It has been a lovely spring; not too hot and some wonderful sunny days. Looking for some blossoms and classic architecture, last Sunday I took a quick jaunt down to Washington DC to walk Embassy Row and Dupont Circle. DC always delivers for eclectic architecture walks; the city is a treasure trove of fabulous facades and exceptional urban scale. A Sunday is best as the traffic is very light. Some highlights; let’s start with a whopper of a building. This is the Beaux Arts masterpiece Cosmos Club by architects Carrère & Hastings:
This incredible building is the former estate of Mary Scott Townsend, completed in 1901. The architects are famous for the New York Public Library and many other important American buildings. Carrère & Hastings were a very successful firm, focusing on commercial buildings in the Beaux Arts style. This property was acquired by the Cosmos club – dedicated to “The advancement of its members in science, literature and art” – in 1952. The address is 2121 Massachusetts Avenue NW.
A pair of typical DC row houses. This facade is fairly consistent throughout the city, very often in brick and sometimes stone. The house to the left would have been painted at one time, which is fairly common and gives the street scape an eclectic feel. The most noteworthy (and completely typical) feature is the square breakfront; DC row houses employ a sculptured facade almost by rule.
Walking back to Dupont, here is a typical row of residential/commercial buildings from the early 20th century. Note the eclectic range of styles – this is a fairly typical block of commercial development and the pastiche of style is a never-ending delight.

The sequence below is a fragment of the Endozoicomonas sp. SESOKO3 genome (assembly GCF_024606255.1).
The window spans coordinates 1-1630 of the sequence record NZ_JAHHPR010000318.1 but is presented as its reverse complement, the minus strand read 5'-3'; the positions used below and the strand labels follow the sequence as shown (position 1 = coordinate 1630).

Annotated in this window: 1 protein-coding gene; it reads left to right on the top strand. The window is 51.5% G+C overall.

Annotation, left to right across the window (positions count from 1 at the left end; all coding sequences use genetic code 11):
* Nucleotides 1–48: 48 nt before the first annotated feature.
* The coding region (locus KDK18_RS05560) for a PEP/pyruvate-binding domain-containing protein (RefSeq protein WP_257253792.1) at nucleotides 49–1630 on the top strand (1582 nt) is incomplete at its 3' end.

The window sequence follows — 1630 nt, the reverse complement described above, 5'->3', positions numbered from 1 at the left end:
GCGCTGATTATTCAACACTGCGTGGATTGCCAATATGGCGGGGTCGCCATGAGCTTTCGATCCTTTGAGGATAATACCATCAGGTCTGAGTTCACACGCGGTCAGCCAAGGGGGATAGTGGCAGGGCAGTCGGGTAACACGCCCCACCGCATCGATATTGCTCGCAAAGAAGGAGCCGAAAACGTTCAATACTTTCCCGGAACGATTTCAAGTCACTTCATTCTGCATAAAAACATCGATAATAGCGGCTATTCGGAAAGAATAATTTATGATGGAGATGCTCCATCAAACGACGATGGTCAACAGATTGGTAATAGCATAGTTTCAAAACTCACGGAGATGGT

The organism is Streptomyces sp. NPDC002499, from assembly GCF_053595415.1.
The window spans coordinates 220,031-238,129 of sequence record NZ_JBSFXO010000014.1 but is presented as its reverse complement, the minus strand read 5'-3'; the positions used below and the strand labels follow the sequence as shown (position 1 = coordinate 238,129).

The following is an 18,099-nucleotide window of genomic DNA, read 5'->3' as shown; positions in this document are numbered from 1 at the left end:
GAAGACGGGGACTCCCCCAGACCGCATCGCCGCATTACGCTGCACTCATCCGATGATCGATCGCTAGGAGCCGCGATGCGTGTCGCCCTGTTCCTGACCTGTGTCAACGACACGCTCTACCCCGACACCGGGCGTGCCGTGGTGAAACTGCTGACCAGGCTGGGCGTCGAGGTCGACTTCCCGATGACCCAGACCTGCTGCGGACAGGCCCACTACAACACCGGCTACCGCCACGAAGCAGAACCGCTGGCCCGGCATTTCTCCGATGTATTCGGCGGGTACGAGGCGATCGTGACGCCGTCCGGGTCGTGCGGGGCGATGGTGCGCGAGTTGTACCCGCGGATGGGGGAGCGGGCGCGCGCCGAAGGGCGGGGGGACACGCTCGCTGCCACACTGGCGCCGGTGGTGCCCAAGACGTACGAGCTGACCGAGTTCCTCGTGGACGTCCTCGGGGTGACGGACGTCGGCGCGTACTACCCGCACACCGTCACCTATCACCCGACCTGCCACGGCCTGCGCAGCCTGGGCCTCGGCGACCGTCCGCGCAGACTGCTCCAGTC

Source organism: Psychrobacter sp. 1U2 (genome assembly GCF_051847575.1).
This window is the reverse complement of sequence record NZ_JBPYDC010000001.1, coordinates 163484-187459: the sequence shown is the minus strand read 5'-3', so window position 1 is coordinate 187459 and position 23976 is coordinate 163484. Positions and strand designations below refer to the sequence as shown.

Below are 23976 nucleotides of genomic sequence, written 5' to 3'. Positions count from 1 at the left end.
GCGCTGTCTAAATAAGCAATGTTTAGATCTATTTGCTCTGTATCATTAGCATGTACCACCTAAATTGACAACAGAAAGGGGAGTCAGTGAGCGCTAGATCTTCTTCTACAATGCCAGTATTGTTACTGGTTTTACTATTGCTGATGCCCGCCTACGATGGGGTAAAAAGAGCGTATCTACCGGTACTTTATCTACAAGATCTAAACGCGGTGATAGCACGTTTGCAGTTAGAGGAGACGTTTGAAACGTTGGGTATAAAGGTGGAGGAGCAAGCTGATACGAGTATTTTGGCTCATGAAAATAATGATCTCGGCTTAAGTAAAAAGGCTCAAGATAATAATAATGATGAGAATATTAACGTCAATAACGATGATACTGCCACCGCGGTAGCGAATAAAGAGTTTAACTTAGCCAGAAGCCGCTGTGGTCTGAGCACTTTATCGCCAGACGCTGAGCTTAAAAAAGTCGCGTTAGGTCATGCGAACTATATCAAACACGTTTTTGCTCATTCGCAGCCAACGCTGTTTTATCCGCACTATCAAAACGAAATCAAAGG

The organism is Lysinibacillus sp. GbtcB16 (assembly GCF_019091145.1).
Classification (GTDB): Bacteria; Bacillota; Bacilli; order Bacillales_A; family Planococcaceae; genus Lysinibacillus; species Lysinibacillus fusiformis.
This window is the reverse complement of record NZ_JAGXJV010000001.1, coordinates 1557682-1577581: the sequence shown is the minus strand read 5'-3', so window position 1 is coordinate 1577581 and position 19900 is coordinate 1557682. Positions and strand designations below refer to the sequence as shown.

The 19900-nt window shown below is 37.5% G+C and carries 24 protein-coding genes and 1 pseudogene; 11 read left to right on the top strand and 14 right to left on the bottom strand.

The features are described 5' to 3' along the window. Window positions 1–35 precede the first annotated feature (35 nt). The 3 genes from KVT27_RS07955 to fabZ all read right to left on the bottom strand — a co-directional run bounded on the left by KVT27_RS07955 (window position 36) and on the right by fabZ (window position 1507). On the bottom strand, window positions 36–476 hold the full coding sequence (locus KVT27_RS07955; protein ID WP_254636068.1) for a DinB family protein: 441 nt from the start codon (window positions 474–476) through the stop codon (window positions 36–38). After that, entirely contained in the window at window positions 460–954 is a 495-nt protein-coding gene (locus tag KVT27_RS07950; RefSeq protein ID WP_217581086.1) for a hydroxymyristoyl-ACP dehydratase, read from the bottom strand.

Across the street is the Washington Club, originally the Patterson House, designed by icon Stanford White in 1901. This Italianate mansion was the scene of some bizarre politics during WWII, as Cissy Patterson, heir to her father’s Chicago Tribune fortune, waged an editorial attack on FDR throughout the war years. The only mansion left on the circle, it looks a little lonely and the siting seems a bit odd today. Even so, a nice sunny morning and any Stanford White building will get my undivided attention.
And finally, on my way back to the railroad (when rain began to fall), a detail of Daniel Burnham’s fabulous Union Station. This is the “knuckle” arcade between the main waiting room and the former – now shops – concourse room. The detail of this building is astounding.
I used to live 3 blocks from Union Station, and would walk in and around it most days. Completed in 1908, it is a massive complex – not exactly pretty – but impressive nonetheless. Daniel Burnham was the “art director” of the World’s Columbian Exposition in 1893, the famous world’s fair in Chicago that introduced the “White City” and celebrated the 400th anniversary of Columbus’ discovery of the western continents. The fair, and this building, were a riot of Beaux Arts white marble monumental architecture. I used to sketch in and out of this building, and it has inspired some details of my own, and a collection of architectural hardware that I designed for Amerock in 2003.
So, just a quick Sunday’s walk and some highlights of DC in the springtime. I return to the capitol several times during the year (it is the next city south of my home), so look for more Washington DC architecture in the months to come.